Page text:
The initial public offering market has not been kind to retail investors over the past year. The year-to-date total return from the issue price is a drop of 5.7 percent against a decline of 1.3 percent for the Nasdaq Composite Index.
Most retail investors can't get in on these companies until they are trading publicly and by then the company has already seen its increase in value and the next step is down.
"The decline in the IPO market really goes back to 1998," said Tim Keating, CEO of Keating Capital. "Today about a third of all companies on Nasdaq don't have a single research analyst covering the stock."
This lack of coverage hurts after-market demand for stocks. Also, there are fewer underwriters since the financial crisis saw the end of Bear Stearns and Lehman Brothers, and led to consolidation throughout the industry.
"You've seen a dramatic shrinkage in the number of companies going public this year," said Keating.
Offerings this year experienced a drop of 19.9 percent from 2010 issuance.
Even Zynga's hotly anticipated IPO, which kicked off on Friday, has been greeted with some skepticism. Even before pricing its IPO on Thursday, for example, Sterne Agee analyst Arvind Bhatia was already panning the stock. Zynga's growth, he argued, is slowing faster than people think.
Many of the companies hitting the public market are owned by private equity firms. These firms often buy distressed public companies and take them private only to load them up with debt and roll them back out to public a few years later.
Deals like HCA Holdings or Delphi Automotive come to mind. The buyout firms are more concerned with cashing out for themselves and their limited partners than they are about how the company does once the IPO exit is complete.
Venture capital-backed deals can go either way. The venture firm may just be ready for a return on its investment but there are also many instances when the IPO is a way to take a company's development to the next level in terms of expansion.
The big danger for regular investors is getting sucked in by the media hype or brand recognition of the company. The average first-day pop for an IPO is a positive 11 percent, so it's easy to get up caught in the frenzy.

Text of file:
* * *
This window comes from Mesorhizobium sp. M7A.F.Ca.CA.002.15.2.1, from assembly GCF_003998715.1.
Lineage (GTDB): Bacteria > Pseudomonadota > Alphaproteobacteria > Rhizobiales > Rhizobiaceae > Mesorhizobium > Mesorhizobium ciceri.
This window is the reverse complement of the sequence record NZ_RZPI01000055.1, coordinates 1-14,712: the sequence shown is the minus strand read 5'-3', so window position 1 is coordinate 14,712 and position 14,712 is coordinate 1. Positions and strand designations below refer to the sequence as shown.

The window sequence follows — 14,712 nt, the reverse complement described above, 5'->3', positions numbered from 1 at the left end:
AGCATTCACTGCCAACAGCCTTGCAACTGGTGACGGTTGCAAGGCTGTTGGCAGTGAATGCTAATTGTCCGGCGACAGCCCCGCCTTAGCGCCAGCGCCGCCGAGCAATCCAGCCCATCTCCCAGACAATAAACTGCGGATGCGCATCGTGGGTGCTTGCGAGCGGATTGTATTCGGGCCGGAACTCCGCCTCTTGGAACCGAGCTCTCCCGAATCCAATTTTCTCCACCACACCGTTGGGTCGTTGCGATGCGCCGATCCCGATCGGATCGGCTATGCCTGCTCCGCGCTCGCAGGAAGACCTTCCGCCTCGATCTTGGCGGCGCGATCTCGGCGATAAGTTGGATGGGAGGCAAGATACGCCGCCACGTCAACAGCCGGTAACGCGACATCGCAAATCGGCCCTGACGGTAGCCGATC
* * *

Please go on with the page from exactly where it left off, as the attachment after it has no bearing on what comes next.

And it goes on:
The worst IPOs for 2011 were some of the biggest.
HCA went public for a second time in March, raising $3.8 billion in the largest private equity-backed deal ever. Since its debut, the stock has lost 34 percent of its value and is the subject of a shareholder lawsuit. The suit accuses HCA of loading up the company with debt while private and then went public without telling shareholders the truth about its financial results and accounting.
Business social networker LinkedIn hit the market with lots of fanfare in late May. The company priced at $45 per share, and more than doubled on a volatile first day of trading to close at $94.25, running as high as $122.70 in the process.
The offering had plenty of appeal because retail buyers knew the company and probably even had a profile on the site.
Consumers like buying stocks that resonate with them. They feel that if they know the stock, that it should be a good deal. In addition, LinkedIn only offered a small percentage of the company's stock, driving up demand.
But as soon as they were able, insiders dumped the stock. The CEO sold 10 percent, Greylock Partners also sold 10 percent and the CFO sold 98,232 shares.
If the company is so great, why sell? Would you sell your Applestock? LinkedIn shares closed Thursday at $66.38, so anyone who bought in those first heady weeks of trading is down significantly.
Groupon is only down 15 percent from where it opened on its first day of trading, better than the previous two examples. The daily deal site has big brand recognition and investors flocked to the deal.
Even though Groupon ran into problems prior to the offering, it didn't stop the market from pricing the company as if it was already an established Internet giant like Amazon.
Groupon bragged about the growth it would have in the future and many new shareholders fell for the promises. Now even the underwriters are backing away from their former darling. Morgan Stanley only rates it an equal weight and suggests new buyers wait for a lower entry price.
They certainly didn't feel that way on opening day.
Dunkin Donuts priced its shares at $19 and immediately jumped to $27.85 on the first day of trading, when most retail investors finally had a chance to buy. That put the stock's valuation much higher than its rock solid peer McDonald's.
Shortly after completing the IPO, Dunkin reported a terrible second quarter with falling profits.
While new investors shouldn't have been surprised because the prospectus was clear about all the problems with the company, many investors don't have the time and patience to wade through these thick documents. They know the product and believe that if they see lines at their location — it must be a good company.
To make matters worse, the company followed on with a secondary offering, further diluting the shares.
So there's a healthy dose of cautionary tales that should have investors thinking twice about jumping in on Zynga. Chances are there will be a much better time to buy sometime next year.
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